then infinity is involved
anonymous
  • anonymous
It's not a pattern, it's a fact 0 to 9 squares end in 0,1,4,9,6,5,6,9,4,1
lgbasallote
  • lgbasallote
so you do admit that you checked the 0 to 9 squares
anonymous
  • anonymous
Anything else is impossible.
lgbasallote
  • lgbasallote
...that's substitution
lgbasallote
  • lgbasallote
anyway...my point is...substitution isn't really allowed in proving
anonymous
  • anonymous
You will find that this fact is used a lot in many valid proofs in number theory.
lgbasallote
  • lgbasallote
perhaps
anonymous
  • anonymous
OK, I can also do the algebra proof, but that doesn't mean it's any better than mine.
lgbasallote
  • lgbasallote
since algebra is applicable in all numbers set to it....wouldn't that make it better than brute force?
anonymous
  • anonymous
I am not using brute force, brute force is something like testing or experimental math. Or exhaustion (which is also a valid proof technique). It's the use of a fact about squares (ALL squares)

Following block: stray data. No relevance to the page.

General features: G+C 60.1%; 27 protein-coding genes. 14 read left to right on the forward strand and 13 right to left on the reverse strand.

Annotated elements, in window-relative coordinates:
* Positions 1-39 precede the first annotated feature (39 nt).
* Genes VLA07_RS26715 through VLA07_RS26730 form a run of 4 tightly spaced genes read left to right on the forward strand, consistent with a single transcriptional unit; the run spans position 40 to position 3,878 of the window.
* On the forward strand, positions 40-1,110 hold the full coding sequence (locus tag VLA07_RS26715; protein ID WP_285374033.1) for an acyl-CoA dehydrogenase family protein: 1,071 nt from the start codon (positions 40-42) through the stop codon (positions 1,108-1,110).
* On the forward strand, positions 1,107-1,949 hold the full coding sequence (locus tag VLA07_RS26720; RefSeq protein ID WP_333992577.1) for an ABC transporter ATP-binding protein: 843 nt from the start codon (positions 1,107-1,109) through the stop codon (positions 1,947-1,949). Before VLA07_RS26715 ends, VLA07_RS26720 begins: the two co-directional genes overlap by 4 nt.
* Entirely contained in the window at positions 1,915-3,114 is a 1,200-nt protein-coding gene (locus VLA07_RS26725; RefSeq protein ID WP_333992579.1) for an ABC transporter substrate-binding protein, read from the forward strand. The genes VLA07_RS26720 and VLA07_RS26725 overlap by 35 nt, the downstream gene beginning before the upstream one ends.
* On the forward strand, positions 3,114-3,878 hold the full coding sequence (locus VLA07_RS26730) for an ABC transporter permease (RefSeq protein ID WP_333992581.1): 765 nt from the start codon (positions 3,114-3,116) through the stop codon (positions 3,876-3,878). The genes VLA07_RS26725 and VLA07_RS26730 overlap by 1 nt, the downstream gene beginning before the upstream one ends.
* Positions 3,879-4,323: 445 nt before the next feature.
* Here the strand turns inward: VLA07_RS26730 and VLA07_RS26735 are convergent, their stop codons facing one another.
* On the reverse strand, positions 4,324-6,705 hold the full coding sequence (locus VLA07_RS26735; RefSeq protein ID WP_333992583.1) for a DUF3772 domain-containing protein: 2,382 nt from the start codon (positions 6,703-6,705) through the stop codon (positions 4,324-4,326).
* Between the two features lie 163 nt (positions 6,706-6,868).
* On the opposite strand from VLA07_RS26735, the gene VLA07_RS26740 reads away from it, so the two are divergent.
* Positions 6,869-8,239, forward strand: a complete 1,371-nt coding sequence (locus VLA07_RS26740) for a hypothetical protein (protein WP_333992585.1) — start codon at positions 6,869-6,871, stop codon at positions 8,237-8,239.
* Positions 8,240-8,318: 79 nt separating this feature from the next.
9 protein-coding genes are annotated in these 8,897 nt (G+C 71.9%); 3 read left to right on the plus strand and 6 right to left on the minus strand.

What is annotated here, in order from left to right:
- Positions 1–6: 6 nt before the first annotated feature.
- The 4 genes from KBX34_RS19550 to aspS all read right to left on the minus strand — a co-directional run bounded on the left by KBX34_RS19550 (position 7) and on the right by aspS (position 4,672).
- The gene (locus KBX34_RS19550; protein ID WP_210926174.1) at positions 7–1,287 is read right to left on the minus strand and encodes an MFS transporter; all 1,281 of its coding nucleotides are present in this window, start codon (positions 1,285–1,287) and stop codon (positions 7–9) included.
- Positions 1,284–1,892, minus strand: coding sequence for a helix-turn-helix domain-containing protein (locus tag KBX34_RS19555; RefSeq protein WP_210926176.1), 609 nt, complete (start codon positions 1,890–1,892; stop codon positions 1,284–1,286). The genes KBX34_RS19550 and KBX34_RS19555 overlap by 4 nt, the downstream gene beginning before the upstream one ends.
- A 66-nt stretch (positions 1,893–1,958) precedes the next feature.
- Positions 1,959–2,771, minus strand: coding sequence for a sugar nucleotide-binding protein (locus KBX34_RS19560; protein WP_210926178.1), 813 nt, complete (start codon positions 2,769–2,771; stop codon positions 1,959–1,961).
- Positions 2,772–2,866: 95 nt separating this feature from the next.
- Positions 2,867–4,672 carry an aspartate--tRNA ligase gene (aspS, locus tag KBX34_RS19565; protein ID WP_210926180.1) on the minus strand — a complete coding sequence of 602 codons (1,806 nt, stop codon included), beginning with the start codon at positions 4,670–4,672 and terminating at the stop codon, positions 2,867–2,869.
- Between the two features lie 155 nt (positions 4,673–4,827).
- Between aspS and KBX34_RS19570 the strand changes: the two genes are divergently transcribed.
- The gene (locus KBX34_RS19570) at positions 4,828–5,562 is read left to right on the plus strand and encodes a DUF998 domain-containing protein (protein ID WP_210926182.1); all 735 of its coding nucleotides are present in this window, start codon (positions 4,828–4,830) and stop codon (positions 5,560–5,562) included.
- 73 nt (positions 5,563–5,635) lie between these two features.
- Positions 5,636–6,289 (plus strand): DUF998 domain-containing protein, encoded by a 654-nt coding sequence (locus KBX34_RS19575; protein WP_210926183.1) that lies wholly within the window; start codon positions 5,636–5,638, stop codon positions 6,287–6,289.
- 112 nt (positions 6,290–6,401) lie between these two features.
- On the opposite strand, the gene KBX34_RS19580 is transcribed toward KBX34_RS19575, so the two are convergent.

lgbasallote
  • lgbasallote
can you prove it? that it's a fact about squares?
anonymous
  • anonymous
Yes, all numbers end in 0 to 9 and so their squares end in .....QED.
lgbasallote
  • lgbasallote
you didn't really demonstrate anything...you just repeated what you said
anonymous
  • anonymous
You asked for proof, I just gave u a proof.
anonymous
  • anonymous
If you deny my proof, provide a counterexample.
lgbasallote
  • lgbasallote
since you try so hard to defend your proof, i'll accept it
anonymous
  • anonymous
That's very gracious, thank you:-)
lgbasallote
  • lgbasallote
do check on my algebra proof though please. i would like to know if that's the way contradiction works
anonymous
  • anonymous
OK, I will look at it now....
anonymous
  • anonymous
Did u do the case when both are odd? (Perhaps a more straightforward way is one you start with n= some k squared then next up must be (k+1)^2 = k^2 + 2k +1 and see what you can deduce from that...)
lgbasallote
  • lgbasallote
why do i have to do odd too? if i already disproved using even...doesn't that prove by contradiction already?
anonymous
  • anonymous
No because you divided the problem in cases, means you have to prove both (else you are missing all those cases)